That being said, let's begin!
To start, we need some good curry ingredients that will make our stew more appetizing and hearty.
Traditional Japanese curry is usually with beef but we love chicken, too. Any meat can be used so experiment and try things out, it's a great way to make recipes your own. This -ible is based on a traditional "family recipe" style curry, but it is very easy to make it uniquely your own.
1/2 - 1 pound Beef, Chicken or your favorite meat, cubed into stew sized chunks
2-3 cloves Garlic, minced
2 peeled Onions, cut in quarters then sliced into 1/4 to 1/2 inch slices
2 peeled Carrots, cut randomly into bite-sized pieces (next step)
2-3 peeled Potatoes, cut into just larger than bite sized 1/4 to 1/8 of the potato (mine are kind of big so I'm opting for a slightly smaller cube, this doesn't affect flavor but some people like bigger potatoes)
1 package Curry Sauce roux ( you can buy this at any super market or your local Asian market)
Extras and add in's (These are optional - include or ignore at will. I find these enhance the flavor, and help to balance the end result):
1 Tbs Tomato Ketchup
1 Tbs Worcestershire Sauce
1 Tbs Soy Sauce
1 Tbs Apricot Jam/ Preserves
1 Tbs Curry powder (what else would go better with curry but more curry!)
Step 1: Clean and Cut Veggies and Meat
Step 2: Cook the Meat
Heat pot with 1 Tbs vegetable oil on medium-high heat.
Make sure pot is HOT before adding meat, the goal here is to sear, NOT to cook through. So with that in mind, brown the outside of the meat. If your pot is small add a little at a time so that the juice doesn't leak out and make the meat soggy. Again use the pictures for reference. After the meat is just browned remove it from the pot, keeping the heat on.
Step 3: Cook the Veggies
Add in potatoes and carrots, cook for another few minutes, about 5 will do - this isn't too important, it's just to get the pot back up to temperature.
Add the meat into the veggies.
Add in water according to the curry sauce directions; the pack I'm using says 3 cups per 4 bricks, but you may need more or less (the more that you use the thinner it will be, therefore vice versa on the less you use. We also enjoy using low-sodium chicken broth instead of water to give it more flavor, but it is entirely up to you).
Bring stew to a boil then simmer for 45 minutes. This is a good time to get your side dishes in order - I'm also steaming some rice so serve with my curry, but you can do some chicken katsu, tempura veggies, or miso if that's your fancy.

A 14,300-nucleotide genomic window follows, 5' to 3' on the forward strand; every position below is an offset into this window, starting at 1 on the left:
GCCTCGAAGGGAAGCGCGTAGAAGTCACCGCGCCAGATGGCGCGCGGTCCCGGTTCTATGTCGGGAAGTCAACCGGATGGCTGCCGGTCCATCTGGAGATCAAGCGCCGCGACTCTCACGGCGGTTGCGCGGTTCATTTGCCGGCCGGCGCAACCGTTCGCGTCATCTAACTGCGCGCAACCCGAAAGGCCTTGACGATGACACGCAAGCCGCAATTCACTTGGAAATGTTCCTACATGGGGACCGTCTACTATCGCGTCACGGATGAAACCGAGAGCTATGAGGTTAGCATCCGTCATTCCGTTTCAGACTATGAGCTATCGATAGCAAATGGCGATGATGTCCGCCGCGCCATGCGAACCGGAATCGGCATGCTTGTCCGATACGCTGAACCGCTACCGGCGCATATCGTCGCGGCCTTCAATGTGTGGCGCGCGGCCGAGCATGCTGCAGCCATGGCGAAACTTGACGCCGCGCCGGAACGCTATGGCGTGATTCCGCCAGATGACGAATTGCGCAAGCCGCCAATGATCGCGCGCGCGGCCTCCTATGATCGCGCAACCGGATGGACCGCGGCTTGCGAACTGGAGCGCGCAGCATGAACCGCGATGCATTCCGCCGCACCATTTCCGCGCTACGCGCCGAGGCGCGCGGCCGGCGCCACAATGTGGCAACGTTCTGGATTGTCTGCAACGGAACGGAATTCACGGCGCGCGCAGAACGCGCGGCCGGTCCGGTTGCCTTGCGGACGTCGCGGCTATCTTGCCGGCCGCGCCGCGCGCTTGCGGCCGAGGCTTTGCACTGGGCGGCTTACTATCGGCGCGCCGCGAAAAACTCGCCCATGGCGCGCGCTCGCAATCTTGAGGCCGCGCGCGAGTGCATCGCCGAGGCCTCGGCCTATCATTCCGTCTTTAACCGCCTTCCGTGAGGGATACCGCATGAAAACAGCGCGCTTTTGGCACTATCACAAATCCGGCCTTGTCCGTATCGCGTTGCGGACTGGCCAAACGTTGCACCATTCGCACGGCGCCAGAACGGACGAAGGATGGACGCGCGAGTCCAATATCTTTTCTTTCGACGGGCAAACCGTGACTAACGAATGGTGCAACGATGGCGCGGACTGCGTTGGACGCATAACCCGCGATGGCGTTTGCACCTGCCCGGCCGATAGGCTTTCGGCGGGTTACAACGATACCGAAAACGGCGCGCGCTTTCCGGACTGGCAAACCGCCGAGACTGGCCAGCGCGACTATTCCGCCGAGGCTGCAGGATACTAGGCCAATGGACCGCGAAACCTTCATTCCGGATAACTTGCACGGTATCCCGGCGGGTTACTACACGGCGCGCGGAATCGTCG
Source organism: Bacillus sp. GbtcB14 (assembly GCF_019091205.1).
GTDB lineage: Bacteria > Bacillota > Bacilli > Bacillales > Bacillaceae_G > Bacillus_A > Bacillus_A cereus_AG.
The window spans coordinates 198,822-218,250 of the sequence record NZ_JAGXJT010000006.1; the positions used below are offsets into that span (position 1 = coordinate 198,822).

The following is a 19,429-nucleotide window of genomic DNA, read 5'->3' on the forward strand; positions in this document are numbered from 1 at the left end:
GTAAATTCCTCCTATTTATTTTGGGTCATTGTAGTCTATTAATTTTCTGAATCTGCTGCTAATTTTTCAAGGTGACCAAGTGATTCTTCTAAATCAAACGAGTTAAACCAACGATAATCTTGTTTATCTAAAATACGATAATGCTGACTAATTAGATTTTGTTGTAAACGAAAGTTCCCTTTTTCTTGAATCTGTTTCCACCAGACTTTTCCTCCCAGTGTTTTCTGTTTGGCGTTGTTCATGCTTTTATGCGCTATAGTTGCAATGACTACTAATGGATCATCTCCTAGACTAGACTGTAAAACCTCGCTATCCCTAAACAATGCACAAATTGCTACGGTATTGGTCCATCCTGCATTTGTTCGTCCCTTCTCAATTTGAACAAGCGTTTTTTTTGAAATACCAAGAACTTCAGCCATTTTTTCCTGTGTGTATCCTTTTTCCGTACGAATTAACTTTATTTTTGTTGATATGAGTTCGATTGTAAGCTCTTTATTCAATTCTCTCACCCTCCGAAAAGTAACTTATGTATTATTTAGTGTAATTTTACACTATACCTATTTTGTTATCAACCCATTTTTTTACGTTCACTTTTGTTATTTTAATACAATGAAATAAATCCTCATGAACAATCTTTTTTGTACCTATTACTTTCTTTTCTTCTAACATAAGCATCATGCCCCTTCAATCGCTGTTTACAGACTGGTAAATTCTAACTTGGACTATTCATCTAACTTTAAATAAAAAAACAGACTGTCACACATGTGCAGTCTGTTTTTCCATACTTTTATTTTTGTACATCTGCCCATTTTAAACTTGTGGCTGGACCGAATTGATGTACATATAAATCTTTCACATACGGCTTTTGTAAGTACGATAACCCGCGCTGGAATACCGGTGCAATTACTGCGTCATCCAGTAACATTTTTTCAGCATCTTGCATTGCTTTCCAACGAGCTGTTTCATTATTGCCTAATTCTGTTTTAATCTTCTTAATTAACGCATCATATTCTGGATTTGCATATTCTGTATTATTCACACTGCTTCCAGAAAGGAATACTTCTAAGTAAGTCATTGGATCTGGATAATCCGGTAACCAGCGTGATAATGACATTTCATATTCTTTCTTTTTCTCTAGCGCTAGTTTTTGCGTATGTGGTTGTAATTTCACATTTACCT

Step 4: Finishing the Curry
The optional add -ins:
Apricot Jam/ preserves
These help to enhance the curry's natural flavors and to sweeten it some (by using the jam)...they are totally optional, if you want them then go ahead and mix them in now; if not, feel free to skip to the end you stick in the mud you! Either way you need to cook your now curried broth an additional 10 - 15 minutes, to allow to thicken.
Curry powder is an add-in I would strongly recommend if you have it handy. If you love curry as much as we do then this is a must, just make sure you add it right before serving and give the pot a few extra stirs!
Step 5: Serve!
The perfect cold day food when it's rainy and you don't want to go outside, or maybe when you're feeling a little down and need a pick me up comfort food style.
Step 6: Extra Credit: Homemade Curry Sauce
Step 7: Ingredients (take Two)
3 Tbs S&B curry powder, this is a little more pricy than your garden variety curry but well worth it.
1 Tbs granulated sugar
2 Bay leaves
3 Star anise pods
1 Tbs tonkastu sauce (not pictured)
Apple sauce - a single apple rough chopped and blended is plenty, about a cup of you prefer store bought
Recommended (based on how spicy you like it):
1/4 tsp Paprika
1/4 tsp Cayenne
1 tsp Ginger powder
1 tsp Aleppo Chili flakes - a little easier to find online, this is a Syrian spice and since the country is in conflict could be a little hard to come by.
Step 8: The Roux
After this is done add your apple sauce, the pectin is a natural thickening agent, so you can cut back on your starch later.